Some people need little introduction, but with Bill Cunningham it’s genuinely hard to know where to begin.
The words creative genius are seldom thrown around lightly, but there are few who have not been touched by Bill Cunningham’s work, personality, creativity ethic and brilliance.
Who was Bill Cunningham?
Bill was in short, an iconic street photographer. He was also an anthropologist, fashion figure and creative hero to all. Stalking the streets of NYC with his bike and camera he documented street style and society. His New York Times columns ran for decades (from 1978 to 2016) , Bill spotted and documented fashion trends, high society, and the characters who graced the streets of NYC. Even the Queen of Vogue herself Anna Wintour proclaimed “we all get dressed for Bill”. Oscar De la Renta sums up his influence perfectly “More than anyone else in the city, he has the whole visual history of the last 40 or 50 years of New York. It’s the total scope of fashion in the life of New York”. Bill came to many peoples attention following the 2010 documentary “Bill Cunningham New York” – which gave the public a fly on the wall account of his day, and his dedication to his talent.
Bill was captivated with uniqueness – he hated celebrities ‘with their free clothes’ – he adored those that wore the dress and didn’t let the dress wear them. He refused to photograph anything that he didn’t believe wasn’t worn with style and grace. And this wasn’t just reserved for haute couture and high brow socialites. Bill loved (and was loved) by everyone who shared his love for fashion – from Jackie O (he famously dyed her red Balenciaga suit for JFK’s funeral black at her request) from the punk ‘kids’ from the NYC streets.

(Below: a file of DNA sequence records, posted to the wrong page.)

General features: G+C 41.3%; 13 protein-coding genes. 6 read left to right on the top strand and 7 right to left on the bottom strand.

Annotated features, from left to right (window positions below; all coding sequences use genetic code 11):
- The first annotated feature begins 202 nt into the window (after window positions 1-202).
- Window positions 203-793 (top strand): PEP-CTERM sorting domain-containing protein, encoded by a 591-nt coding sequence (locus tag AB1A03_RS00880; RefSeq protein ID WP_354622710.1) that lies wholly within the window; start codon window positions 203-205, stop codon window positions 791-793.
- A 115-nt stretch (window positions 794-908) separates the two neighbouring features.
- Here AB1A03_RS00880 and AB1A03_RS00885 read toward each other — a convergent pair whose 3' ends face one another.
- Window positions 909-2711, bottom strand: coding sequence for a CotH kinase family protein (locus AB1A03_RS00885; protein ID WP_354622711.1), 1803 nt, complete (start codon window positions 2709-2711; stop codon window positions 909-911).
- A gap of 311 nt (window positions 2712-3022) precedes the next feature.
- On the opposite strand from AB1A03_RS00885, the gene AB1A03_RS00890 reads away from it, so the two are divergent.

“It’s Not What I think, It’s What I See”
What made Bill so special was not just his unique eye, work ethic and relentless love for photography, it was his dedication to his craft, his humbleness and his ability to inspire.
He would stalk the city and it’s people, and document what he saw. Water bottles, lycra, double denim, off the shoulders – Bill would join the fashionista dots and report back on what the heartbeat of the street was. These images are now part of history, all told from his spot at intersections of 57th and 5th streets.
Born in 1929, Bill’s introduction to fashion was as a talented milliner, enjoying a successful career , before being drafted into the army.
On his return and on the advice of his fashionable friends he began writing about fashion for Women’s Wear Daily and the Chicago Tribune and it was then he began snapping people walking the streets of New York.
He was fiercely protective about his work and was stoic about maintaining creative creative control. Bill maintained the trick was not to take payment (not a luxury many can afford). It’s reported that he didn’t take a wage from his New York Times job until 1994 when he decided he needed health insurance!
For someone that was so lured to the materialistic world of fashion, ironically Bill lived an in a humble studio in the artist quarters Carnegie Hall (before being made to move on several years before his life). It was filled with nothing other than filing cabinets of his work and a fold out bed for him to sleep on.
Additionally those around Bill said he was fiercely private, while being at easy with all of circles in society. He was not bothered by status – just uniqueness and spirit.
Bill Cunningham died on aged 87 in his beloved New York City on June 25th 2016, after suffering a stroke. Shortly after his passing his spot at intersections of 57th and 5th streets was fittingly re-named Bill Cunningham Corner. It serves as a permanent reminder of one of their most loved and gifted citizens.From his spot on 57th and 5th he can continue to inspire his city of NYC, and us all. Rest in Peace Bill x